The vast majority of the people who kayak the Wailua River are there to hike to the least-secret Secret Falls we know. Being ourselves, we couldn’t limit our activities to the things on the beaten path.
We don’t know who put up the rope swing, but we’ll bet it wasn’t a tourist. Tourists just don’t carry around enough rope. Nor are they very motivated to leave behind something fun for the next person. Read more
This is an excellent, fairly easy hike and it surprised us that we waited so long to discover it. The hike is mostly shady except for one section and there are several easy stream crossings that only require stepping across rocks. This a great family hike. Read more
The Altadena Crest Trail is not very well known, which makes it a great place to hike, mostly free of mountain bikers or horses. The trail winds through excellent chaparral in the low foothills of the San Gabriel Mountains.
It has steep sections and switchbacks to climb out of the small canyons but the views at each outside turn make it work the minor effort. Read more
Despite our crazy adventures in California, we’ve never ventured into the sparsely populated area north of Los Angeles and between the 101 and 5 Freeways.
We are usually in a hurry to get somewhere and that keeps us from taking the scenic byways that are truly remarkable. Read more
The following is a continuation of Coast of Maine in September 2012 – Boston to Brunswick, Maine.
Driving north from our overnight at America’s Worst Value Inn was a great break from a bad experience. Just north of Bath, the traveler needs to make a choice between the freeway and the coastal road. Speed versus charm. It was an easy choice.
Traffic was light on a Sunday morning and we quickly made our way through the gorgeous communities like Rockland, Thomaston, Belfast, Searsport and Bucksport. Each town was a remarkably well preserved picture of coastal New England and if not for our goal of Acadia National Park, we could have spent a day in any one of those places.
By the time we finally made the turn toward Acadia in the town of Ellsworth, we were already planning our weeks-long trip up the coast for some future date. Read more
A business trip to Boston provided an excellent opportunity to drive the Coast of Maine to Acadia National Park.
But first, a Friday night Red Sox game, made more special for the 100th anniversary of Fenway Park. After a one-hour rain delay, we enjoyed the game, even though the Sox lost. The special treat on the way back to Cambridge was standing next to the conductor at the front window of the train, seeing the tunnels and stations as they approached.
We could have taken the fast route and reached our destination in the first full day, but true to our style, decided to crawl our way up Route 1, the local route that passes through every village and town along the way. Read more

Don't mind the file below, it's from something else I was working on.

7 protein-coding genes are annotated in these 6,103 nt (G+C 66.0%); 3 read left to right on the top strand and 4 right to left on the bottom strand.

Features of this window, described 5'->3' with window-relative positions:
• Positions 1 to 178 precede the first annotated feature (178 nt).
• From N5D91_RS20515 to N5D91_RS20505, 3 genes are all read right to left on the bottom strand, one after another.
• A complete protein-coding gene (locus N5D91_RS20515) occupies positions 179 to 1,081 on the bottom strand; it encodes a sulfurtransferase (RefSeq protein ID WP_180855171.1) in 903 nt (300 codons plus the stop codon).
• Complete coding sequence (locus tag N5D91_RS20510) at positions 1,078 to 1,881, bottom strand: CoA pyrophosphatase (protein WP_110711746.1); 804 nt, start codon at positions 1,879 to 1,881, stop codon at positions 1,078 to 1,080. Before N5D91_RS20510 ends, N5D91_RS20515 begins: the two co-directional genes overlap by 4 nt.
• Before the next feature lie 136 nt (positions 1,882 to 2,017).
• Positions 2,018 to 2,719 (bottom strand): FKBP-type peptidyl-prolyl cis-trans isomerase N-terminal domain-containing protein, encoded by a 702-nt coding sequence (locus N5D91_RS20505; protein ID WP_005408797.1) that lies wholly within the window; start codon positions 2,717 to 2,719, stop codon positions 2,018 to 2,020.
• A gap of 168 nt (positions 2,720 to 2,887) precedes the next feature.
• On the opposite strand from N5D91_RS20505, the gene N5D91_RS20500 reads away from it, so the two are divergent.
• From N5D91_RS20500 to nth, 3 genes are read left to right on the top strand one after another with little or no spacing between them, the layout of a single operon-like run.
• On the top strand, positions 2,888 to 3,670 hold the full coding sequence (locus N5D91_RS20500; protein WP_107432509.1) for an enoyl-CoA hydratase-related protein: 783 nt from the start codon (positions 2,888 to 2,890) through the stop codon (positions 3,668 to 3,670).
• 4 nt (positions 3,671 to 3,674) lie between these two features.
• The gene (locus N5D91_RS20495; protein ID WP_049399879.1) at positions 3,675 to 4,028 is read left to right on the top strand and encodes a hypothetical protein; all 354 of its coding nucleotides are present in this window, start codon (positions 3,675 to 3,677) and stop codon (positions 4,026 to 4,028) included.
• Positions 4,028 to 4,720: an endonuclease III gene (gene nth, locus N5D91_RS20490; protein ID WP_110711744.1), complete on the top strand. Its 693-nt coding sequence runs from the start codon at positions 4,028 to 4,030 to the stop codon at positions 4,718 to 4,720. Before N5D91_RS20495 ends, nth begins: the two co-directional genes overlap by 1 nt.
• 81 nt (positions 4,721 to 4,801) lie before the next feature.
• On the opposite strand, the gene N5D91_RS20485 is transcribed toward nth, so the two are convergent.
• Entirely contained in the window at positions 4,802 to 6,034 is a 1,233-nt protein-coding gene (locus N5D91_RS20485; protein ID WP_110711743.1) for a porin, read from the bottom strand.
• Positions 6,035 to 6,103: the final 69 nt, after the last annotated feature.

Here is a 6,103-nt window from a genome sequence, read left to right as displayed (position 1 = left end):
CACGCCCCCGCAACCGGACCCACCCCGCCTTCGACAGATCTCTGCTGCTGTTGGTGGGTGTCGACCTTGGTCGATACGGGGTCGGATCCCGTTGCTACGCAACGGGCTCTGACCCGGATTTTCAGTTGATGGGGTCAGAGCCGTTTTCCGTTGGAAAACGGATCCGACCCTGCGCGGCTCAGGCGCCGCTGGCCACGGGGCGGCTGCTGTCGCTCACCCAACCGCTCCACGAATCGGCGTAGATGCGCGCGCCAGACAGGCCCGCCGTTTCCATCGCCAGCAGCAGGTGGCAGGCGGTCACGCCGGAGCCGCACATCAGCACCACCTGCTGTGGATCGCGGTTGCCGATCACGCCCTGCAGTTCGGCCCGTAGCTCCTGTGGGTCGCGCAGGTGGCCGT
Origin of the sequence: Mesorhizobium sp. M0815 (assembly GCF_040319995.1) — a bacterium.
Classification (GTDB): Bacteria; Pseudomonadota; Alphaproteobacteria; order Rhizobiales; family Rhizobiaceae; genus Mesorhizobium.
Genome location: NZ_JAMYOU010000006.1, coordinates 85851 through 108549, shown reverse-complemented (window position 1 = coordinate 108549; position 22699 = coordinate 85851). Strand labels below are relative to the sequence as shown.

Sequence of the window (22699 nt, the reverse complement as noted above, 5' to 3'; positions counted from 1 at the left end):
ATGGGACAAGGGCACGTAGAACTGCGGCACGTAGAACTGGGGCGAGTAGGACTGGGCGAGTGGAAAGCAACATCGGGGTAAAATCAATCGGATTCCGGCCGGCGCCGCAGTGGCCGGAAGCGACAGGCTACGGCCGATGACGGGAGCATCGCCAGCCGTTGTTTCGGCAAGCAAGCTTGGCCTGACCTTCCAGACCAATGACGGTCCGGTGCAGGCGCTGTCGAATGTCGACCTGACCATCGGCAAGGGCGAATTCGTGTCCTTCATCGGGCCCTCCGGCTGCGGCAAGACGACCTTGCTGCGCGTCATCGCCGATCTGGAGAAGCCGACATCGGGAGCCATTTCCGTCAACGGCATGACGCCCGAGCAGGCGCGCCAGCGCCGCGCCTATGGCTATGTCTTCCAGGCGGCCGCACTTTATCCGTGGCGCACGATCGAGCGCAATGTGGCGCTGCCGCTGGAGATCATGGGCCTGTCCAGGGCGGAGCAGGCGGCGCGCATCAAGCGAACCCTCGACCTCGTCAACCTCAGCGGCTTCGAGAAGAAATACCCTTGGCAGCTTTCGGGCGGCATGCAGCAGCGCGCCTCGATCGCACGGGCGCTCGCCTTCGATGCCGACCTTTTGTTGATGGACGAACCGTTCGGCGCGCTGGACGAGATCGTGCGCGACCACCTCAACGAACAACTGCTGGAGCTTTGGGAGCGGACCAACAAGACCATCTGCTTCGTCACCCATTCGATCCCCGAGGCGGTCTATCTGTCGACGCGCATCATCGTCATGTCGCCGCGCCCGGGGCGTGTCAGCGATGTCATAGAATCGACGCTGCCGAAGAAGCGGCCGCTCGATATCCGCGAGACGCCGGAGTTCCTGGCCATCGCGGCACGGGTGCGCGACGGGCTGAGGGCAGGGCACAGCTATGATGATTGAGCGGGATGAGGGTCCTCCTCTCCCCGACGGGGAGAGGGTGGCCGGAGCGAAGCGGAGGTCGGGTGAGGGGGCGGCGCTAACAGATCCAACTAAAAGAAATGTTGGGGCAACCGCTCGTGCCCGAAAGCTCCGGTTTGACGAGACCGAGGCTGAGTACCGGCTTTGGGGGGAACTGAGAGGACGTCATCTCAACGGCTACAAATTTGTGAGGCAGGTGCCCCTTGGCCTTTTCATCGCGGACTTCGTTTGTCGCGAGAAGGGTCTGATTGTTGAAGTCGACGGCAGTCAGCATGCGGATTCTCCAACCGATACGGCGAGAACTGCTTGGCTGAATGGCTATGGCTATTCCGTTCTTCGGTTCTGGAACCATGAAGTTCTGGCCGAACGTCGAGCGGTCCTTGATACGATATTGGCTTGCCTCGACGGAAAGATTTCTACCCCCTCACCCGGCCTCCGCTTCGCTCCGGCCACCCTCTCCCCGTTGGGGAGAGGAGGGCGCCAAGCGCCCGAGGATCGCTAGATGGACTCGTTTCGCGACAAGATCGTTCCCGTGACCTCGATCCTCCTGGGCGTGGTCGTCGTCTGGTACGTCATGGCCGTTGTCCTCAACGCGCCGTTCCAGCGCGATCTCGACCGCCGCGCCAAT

If you’ve read our stories over the past year and a half, you know that we don’t sit still very long and that we love travel and adventure. When you’ve been high in the Himalayas, crisscrossed Hawaii, many national parks and other parts of the world, what can do to up the adventure?
You can add a member to the team. And it wouldn’t be so adventurous to add an adult. It would be really interesting to add a child who could grow from an early age with the same spirit of adventure and access to the world. A child whose parents are passionate about seeing anything and everything with plenty of exertion along the way.
We’re doing exactly that. By next March, we’ll welcome the newest member of the Maximum Adventure team. We don’t know yet if we’ll be welcoming a boy or a girl, but we’ll let you know when we know. Early indications are for a girl…
We’re incredibly excited to have this future adventure and know that just like most of what we do, it will have challenges. But we’ll do this like we do everything…at full speed and without hesitation.
Joshua Tree has to be the nearest national park to a major US city that is known to the fewest people.
Just an hour and half from our home in Pasadena, Joshua Tree is a winter-only kind of place due to the extreme Summer heat in the Mojave Desert.
Its seasonality means it doesn’t enter the minds of LA people who are focused on the LA Basin and things along the highways north and south of Los Angeles. That works out well for having peace and tranquility in a park so close to 17 million people.
Joshua Tree is named for its peculiar trees that are so concentrated there but present all over the Mojave. Up close, they don’t appear to be trees at all and are lousy as fire wood (don’t worry, we only tried to burn pieces we found on the ground). Read more